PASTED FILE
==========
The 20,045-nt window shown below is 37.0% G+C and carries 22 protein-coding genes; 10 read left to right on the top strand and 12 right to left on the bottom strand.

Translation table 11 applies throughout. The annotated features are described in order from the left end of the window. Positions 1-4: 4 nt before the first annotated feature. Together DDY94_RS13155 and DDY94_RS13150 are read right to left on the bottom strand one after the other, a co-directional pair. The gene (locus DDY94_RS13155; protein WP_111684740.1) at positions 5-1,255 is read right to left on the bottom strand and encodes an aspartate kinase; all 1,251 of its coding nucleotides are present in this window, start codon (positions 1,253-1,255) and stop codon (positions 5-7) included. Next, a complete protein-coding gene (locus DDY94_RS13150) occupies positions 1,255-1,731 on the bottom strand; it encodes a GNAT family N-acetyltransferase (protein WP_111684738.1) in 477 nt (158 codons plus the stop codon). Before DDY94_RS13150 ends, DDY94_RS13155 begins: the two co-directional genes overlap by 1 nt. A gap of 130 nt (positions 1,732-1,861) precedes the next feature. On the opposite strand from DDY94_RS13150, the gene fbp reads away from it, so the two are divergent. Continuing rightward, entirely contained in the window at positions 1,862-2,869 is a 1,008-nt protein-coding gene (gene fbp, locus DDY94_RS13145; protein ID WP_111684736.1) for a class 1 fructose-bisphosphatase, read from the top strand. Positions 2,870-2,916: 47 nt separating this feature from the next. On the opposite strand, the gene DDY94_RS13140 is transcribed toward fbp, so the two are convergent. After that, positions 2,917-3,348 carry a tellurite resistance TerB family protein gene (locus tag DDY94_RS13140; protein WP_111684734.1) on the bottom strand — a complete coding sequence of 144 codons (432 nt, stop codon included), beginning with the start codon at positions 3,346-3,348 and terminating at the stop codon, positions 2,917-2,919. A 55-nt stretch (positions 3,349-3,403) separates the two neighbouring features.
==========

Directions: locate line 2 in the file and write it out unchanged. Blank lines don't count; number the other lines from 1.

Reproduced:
Translation table 11 applies throughout. The annotated features are described in order from the left end of the window. Positions 1-4: 4 nt before the first annotated feature. Together DDY94_RS13155 and DDY94_RS13150 are read right to left on the bottom strand one after the other, a co-directional pair. The gene (locus DDY94_RS13155; protein WP_111684740.1) at positions 5-1,255 is read right to left on the bottom strand and encodes an aspartate kinase; all 1,251 of its coding nucleotides are present in this window, start codon (positions 1,253-1,255) and stop codon (positions 5-7) included. Next, a complete protein-coding gene (locus DDY94_RS13150) occupies positions 1,255-1,731 on the bottom strand; it encodes a GNAT family N-acetyltransferase (protein WP_111684738.1) in 477 nt (158 codons plus the stop codon). Before DDY94_RS13150 ends, DDY94_RS13155 begins: the two co-directional genes overlap by 1 nt. A gap of 130 nt (positions 1,732-1,861) precedes the next feature. On the opposite strand from DDY94_RS13150, the gene fbp reads away from it, so the two are divergent. Continuing rightward, entirely contained in the window at positions 1,862-2,869 is a 1,008-nt protein-coding gene (gene fbp, locus DDY94_RS13145; protein ID WP_111684736.1) for a class 1 fructose-bisphosphatase, read from the top strand. Positions 2,870-2,916: 47 nt separating this feature from the next. On the opposite strand, the gene DDY94_RS13140 is transcribed toward fbp, so the two are convergent. After that, positions 2,917-3,348 carry a tellurite resistance TerB family protein gene (locus tag DDY94_RS13140; protein WP_111684734.1) on the bottom strand — a complete coding sequence of 144 codons (432 nt, stop codon included), beginning with the start codon at positions 3,346-3,348 and terminating at the stop codon, positions 2,917-2,919. A 55-nt stretch (positions 3,349-3,403) separates the two neighbouring features.